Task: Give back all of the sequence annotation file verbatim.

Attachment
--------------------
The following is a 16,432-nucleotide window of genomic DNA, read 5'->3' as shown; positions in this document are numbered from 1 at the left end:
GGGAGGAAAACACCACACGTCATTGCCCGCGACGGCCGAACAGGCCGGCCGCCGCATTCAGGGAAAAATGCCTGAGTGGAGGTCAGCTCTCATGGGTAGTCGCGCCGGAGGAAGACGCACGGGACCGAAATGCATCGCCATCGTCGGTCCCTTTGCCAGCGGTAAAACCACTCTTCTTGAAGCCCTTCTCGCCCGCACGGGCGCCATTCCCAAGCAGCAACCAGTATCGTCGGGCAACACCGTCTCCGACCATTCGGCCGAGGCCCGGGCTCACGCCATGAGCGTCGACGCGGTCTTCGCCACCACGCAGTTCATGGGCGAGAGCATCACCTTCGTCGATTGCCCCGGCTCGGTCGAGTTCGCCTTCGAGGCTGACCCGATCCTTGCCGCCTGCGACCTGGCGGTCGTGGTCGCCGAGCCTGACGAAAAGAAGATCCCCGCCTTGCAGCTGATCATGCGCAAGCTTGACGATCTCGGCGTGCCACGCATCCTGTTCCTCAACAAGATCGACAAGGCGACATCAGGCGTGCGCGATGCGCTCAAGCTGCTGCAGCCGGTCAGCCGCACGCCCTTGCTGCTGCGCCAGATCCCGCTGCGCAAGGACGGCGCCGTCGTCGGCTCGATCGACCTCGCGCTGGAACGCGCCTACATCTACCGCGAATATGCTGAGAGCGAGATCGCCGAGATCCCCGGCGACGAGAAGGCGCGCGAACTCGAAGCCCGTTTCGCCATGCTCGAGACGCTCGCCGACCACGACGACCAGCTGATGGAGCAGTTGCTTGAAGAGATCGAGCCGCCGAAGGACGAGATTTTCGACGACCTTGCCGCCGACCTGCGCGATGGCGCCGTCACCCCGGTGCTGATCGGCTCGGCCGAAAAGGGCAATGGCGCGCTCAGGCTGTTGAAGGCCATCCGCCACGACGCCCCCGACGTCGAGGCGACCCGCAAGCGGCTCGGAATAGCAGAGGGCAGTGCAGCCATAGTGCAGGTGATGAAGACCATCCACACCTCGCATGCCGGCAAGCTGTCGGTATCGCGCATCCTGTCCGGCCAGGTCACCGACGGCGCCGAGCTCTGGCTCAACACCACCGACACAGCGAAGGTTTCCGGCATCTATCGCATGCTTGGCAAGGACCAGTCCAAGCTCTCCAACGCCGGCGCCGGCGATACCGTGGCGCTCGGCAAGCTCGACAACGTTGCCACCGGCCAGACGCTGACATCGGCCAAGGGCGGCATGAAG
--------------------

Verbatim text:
The following is a 16,432-nucleotide window of genomic DNA, read 5'->3' as shown; positions in this document are numbered from 1 at the left end:
GGGAGGAAAACACCACACGTCATTGCCCGCGACGGCCGAACAGGCCGGCCGCCGCATTCAGGGAAAAATGCCTGAGTGGAGGTCAGCTCTCATGGGTAGTCGCGCCGGAGGAAGACGCACGGGACCGAAATGCATCGCCATCGTCGGTCCCTTTGCCAGCGGTAAAACCACTCTTCTTGAAGCCCTTCTCGCCCGCACGGGCGCCATTCCCAAGCAGCAACCAGTATCGTCGGGCAACACCGTCTCCGACCATTCGGCCGAGGCCCGGGCTCACGCCATGAGCGTCGACGCGGTCTTCGCCACCACGCAGTTCATGGGCGAGAGCATCACCTTCGTCGATTGCCCCGGCTCGGTCGAGTTCGCCTTCGAGGCTGACCCGATCCTTGCCGCCTGCGACCTGGCGGTCGTGGTCGCCGAGCCTGACGAAAAGAAGATCCCCGCCTTGCAGCTGATCATGCGCAAGCTTGACGATCTCGGCGTGCCACGCATCCTGTTCCTCAACAAGATCGACAAGGCGACATCAGGCGTGCGCGATGCGCTCAAGCTGCTGCAGCCGGTCAGCCGCACGCCCTTGCTGCTGCGCCAGATCCCGCTGCGCAAGGACGGCGCCGTCGTCGGCTCGATCGACCTCGCGCTGGAACGCGCCTACATCTACCGCGAATATGCTGAGAGCGAGATCGCCGAGATCCCCGGCGACGAGAAGGCGCGCGAACTCGAAGCCCGTTTCGCCATGCTCGAGACGCTCGCCGACCACGACGACCAGCTGATGGAGCAGTTGCTTGAAGAGATCGAGCCGCCGAAGGACGAGATTTTCGACGACCTTGCCGCCGACCTGCGCGATGGCGCCGTCACCCCGGTGCTGATCGGCTCGGCCGAAAAGGGCAATGGCGCGCTCAGGCTGTTGAAGGCCATCCGCCACGACGCCCCCGACGTCGAGGCGACCCGCAAGCGGCTCGGAATAGCAGAGGGCAGTGCAGCCATAGTGCAGGTGATGAAGACCATCCACACCTCGCATGCCGGCAAGCTGTCGGTATCGCGCATCCTGTCCGGCCAGGTCACCGACGGCGCCGAGCTCTGGCTCAACACCACCGACACAGCGAAGGTTTCCGGCATCTATCGCATGCTTGGCAAGGACCAGTCCAAGCTCTCCAACGCCGGCGCCGGCGATACCGTGGCGCTCGGCAAGCTCGACAACGTTGCCACCGGCCAGACGCTGACATCGGCCAAGGGCGGCATGAAG